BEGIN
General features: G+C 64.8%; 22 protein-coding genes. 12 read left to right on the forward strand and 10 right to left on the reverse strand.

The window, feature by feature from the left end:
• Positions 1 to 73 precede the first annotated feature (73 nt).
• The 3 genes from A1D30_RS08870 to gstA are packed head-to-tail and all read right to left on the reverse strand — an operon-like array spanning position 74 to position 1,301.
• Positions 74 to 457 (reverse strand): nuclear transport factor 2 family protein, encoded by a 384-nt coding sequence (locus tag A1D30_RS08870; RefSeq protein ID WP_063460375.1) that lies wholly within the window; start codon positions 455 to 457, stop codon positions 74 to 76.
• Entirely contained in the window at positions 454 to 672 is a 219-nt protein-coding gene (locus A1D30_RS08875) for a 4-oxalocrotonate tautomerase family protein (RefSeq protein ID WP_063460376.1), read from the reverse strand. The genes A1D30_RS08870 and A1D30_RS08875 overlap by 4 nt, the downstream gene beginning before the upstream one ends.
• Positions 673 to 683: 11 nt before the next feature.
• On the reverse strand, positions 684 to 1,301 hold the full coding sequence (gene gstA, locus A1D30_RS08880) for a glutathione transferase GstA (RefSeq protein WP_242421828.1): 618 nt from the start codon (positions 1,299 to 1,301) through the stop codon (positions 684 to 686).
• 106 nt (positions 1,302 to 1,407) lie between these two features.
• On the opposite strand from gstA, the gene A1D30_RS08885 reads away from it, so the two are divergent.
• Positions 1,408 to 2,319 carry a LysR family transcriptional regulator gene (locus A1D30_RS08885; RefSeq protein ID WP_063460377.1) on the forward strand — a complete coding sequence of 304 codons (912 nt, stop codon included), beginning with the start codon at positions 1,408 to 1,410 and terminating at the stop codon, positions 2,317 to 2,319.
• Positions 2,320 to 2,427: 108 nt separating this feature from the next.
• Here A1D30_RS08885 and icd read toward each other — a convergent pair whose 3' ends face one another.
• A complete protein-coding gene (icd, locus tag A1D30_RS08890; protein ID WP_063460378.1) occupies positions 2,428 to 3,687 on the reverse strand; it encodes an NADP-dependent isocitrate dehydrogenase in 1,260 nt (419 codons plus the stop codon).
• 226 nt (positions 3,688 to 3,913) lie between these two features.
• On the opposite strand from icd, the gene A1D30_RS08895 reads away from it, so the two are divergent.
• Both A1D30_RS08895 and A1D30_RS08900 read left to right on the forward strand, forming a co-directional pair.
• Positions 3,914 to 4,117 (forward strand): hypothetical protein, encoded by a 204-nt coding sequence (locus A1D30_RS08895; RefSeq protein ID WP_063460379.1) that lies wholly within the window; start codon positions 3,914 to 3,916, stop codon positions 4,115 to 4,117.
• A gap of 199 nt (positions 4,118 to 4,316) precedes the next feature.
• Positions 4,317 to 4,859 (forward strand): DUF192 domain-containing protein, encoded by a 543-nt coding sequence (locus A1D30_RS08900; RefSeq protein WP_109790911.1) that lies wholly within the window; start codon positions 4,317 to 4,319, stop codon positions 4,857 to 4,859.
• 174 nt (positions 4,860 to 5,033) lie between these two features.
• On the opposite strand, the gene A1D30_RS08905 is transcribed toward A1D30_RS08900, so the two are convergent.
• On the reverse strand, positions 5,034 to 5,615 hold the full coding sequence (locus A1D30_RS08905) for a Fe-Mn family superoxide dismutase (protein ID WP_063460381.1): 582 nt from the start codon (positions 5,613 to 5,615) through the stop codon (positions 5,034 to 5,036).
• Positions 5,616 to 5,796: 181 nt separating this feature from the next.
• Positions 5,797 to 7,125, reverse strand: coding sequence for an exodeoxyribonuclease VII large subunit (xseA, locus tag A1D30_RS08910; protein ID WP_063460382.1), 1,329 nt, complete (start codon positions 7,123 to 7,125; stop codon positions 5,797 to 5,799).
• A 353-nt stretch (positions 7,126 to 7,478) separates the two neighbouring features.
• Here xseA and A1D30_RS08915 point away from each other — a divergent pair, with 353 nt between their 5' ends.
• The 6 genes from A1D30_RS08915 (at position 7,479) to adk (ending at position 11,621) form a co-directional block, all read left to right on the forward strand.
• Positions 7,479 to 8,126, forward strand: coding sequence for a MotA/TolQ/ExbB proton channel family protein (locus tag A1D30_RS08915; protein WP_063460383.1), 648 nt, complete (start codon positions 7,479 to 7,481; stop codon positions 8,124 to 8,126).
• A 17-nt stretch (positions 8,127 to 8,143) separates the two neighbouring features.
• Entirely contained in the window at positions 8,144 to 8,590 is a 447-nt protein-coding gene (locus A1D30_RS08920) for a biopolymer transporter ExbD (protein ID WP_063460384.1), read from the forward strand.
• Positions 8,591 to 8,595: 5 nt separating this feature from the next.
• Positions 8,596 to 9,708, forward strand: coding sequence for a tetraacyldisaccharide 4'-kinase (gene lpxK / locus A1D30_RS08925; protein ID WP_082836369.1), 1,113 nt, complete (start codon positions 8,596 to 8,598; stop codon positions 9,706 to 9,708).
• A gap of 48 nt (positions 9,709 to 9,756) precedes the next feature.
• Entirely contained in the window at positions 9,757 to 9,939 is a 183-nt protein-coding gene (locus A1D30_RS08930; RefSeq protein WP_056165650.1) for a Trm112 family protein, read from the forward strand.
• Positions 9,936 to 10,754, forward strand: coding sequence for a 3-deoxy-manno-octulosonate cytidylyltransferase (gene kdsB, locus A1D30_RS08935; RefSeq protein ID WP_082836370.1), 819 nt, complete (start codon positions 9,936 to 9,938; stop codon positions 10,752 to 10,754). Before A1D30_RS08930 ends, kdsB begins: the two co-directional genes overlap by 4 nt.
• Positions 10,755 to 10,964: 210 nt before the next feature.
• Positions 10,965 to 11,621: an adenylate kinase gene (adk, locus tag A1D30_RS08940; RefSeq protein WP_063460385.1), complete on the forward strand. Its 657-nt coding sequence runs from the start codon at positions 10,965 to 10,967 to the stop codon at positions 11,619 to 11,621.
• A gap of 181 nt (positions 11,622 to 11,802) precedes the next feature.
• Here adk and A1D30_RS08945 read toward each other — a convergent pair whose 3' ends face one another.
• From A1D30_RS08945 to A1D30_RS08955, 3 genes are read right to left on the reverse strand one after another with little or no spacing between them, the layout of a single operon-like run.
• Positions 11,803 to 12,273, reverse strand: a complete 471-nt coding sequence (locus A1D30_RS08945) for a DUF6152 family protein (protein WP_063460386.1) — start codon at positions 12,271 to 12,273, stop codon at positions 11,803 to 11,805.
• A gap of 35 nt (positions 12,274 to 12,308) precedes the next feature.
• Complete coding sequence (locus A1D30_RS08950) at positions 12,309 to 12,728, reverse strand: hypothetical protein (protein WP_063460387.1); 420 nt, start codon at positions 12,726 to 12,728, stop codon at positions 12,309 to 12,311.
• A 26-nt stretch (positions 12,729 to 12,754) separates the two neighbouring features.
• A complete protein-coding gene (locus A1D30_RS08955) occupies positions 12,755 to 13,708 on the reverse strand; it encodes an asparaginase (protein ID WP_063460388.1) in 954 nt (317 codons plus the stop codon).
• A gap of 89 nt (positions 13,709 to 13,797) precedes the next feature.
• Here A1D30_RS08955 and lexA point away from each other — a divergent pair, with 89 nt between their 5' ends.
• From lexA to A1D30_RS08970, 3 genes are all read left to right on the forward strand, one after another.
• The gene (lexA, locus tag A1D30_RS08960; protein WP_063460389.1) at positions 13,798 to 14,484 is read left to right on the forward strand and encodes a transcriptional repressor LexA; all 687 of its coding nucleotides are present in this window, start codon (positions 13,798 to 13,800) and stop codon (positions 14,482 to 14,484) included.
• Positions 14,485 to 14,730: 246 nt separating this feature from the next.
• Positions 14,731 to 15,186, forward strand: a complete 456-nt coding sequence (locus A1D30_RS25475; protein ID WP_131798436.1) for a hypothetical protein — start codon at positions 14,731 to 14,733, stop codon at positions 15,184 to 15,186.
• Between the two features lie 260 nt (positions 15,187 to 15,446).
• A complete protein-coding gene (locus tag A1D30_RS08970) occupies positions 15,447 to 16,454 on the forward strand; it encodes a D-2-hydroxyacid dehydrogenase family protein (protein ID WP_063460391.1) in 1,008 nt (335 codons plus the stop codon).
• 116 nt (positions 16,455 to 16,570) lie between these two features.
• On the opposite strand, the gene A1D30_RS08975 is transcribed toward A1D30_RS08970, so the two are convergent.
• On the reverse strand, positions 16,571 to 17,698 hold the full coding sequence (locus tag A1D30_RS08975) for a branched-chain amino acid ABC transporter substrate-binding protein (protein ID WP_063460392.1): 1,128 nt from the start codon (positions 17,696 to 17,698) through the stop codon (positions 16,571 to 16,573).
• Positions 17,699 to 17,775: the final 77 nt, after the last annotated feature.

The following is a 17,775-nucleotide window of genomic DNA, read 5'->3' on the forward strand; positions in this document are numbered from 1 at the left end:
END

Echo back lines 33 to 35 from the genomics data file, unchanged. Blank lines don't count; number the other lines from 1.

• Positions 8,596 to 9,708, forward strand: coding sequence for a tetraacyldisaccharide 4'-kinase (gene lpxK / locus A1D30_RS08925; protein ID WP_082836369.1), 1,113 nt, complete (start codon positions 8,596 to 8,598; stop codon positions 9,706 to 9,708).
• A gap of 48 nt (positions 9,709 to 9,756) precedes the next feature.
• Entirely contained in the window at positions 9,757 to 9,939 is a 183-nt protein-coding gene (locus A1D30_RS08930; RefSeq protein WP_056165650.1) for a Trm112 family protein, read from the forward strand.